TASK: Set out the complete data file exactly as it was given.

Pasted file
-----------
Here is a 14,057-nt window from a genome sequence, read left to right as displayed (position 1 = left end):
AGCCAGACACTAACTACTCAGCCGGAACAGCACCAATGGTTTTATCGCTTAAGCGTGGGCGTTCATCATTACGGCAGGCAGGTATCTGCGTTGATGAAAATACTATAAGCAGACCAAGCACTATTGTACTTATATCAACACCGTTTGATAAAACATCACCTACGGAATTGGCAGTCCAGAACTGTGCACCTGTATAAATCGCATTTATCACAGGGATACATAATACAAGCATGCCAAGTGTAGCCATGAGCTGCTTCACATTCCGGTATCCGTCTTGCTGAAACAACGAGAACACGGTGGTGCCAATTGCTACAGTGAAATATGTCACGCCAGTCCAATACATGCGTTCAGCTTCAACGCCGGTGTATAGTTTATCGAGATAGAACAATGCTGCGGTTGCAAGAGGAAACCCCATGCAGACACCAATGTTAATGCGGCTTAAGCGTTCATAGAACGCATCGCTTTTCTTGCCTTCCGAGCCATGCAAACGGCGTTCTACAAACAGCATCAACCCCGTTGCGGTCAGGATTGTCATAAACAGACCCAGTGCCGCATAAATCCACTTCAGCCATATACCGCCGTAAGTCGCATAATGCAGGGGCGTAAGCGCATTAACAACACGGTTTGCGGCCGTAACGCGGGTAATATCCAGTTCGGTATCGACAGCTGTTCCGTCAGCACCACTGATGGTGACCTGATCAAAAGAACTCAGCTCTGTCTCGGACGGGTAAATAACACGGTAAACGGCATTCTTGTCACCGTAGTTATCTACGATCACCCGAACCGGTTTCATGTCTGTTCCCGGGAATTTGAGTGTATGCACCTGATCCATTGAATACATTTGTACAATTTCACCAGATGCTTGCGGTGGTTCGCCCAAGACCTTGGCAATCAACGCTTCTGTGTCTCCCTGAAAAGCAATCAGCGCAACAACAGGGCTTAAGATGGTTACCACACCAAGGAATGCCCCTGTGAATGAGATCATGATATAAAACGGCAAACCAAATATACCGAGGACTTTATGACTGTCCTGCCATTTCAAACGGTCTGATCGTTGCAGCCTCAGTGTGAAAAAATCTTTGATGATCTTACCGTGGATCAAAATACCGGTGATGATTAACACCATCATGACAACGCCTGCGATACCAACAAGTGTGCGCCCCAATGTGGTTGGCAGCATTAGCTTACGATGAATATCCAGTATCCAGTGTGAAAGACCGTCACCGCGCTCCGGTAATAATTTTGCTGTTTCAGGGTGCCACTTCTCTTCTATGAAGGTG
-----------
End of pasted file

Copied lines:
Here is a 14,057-nt window from a genome sequence, read left to right as displayed (position 1 = left end):
AGCCAGACACTAACTACTCAGCCGGAACAGCACCAATGGTTTTATCGCTTAAGCGTGGGCGTTCATCATTACGGCAGGCAGGTATCTGCGTTGATGAAAATACTATAAGCAGACCAAGCACTATTGTACTTATATCAACACCGTTTGATAAAACATCACCTACGGAATTGGCAGTCCAGAACTGTGCACCTGTATAAATCGCATTTATCACAGGGATACATAATACAAGCATGCCAAGTGTAGCCATGAGCTGCTTCACATTCCGGTATCCGTCTTGCTGAAACAACGAGAACACGGTGGTGCCAATTGCTACAGTGAAATATGTCACGCCAGTCCAATACATGCGTTCAGCTTCAACGCCGGTGTATAGTTTATCGAGATAGAACAATGCTGCGGTTGCAAGAGGAAACCCCATGCAGACACCAATGTTAATGCGGCTTAAGCGTTCATAGAACGCATCGCTTTTCTTGCCTTCCGAGCCATGCAAACGGCGTTCTACAAACAGCATCAACCCCGTTGCGGTCAGGATTGTCATAAACAGACCCAGTGCCGCATAAATCCACTTCAGCCATATACCGCCGTAAGTCGCATAATGCAGGGGCGTAAGCGCATTAACAACACGGTTTGCGGCCGTAACGCGGGTAATATCCAGTTCGGTATCGACAGCTGTTCCGTCAGCACCACTGATGGTGACCTGATCAAAAGAACTCAGCTCTGTCTCGGACGGGTAAATAACACGGTAAACGGCATTCTTGTCACCGTAGTTATCTACGATCACCCGAACCGGTTTCATGTCTGTTCCCGGGAATTTGAGTGTATGCACCTGATCCATTGAATACATTTGTACAATTTCACCAGATGCTTGCGGTGGTTCGCCCAAGACCTTGGCAATCAACGCTTCTGTGTCTCCCTGAAAAGCAATCAGCGCAACAACAGGGCTTAAGATGGTTACCACACCAAGGAATGCCCCTGTGAATGAGATCATGATATAAAACGGCAAACCAAATATACCGAGGACTTTATGACTGTCCTGCCATTTCAAACGGTCTGATCGTTGCAGCCTCAGTGTGAAAAAATCTTTGATGATCTTACCGTGGATCAAAATACCGGTGATGATTAACACCATCATGACAACGCCTGCGATACCAACAAGTGTGCGCCCCAATGTGGTTGGCAGCATTAGCTTACGATGAATATCCAGTATCCAGTGTGAAAGACCGTCACCGCGCTCCGGTAATAATTTTGCTGTTTCAGGGTGCCACTTCTCTTCTATGAAGGTG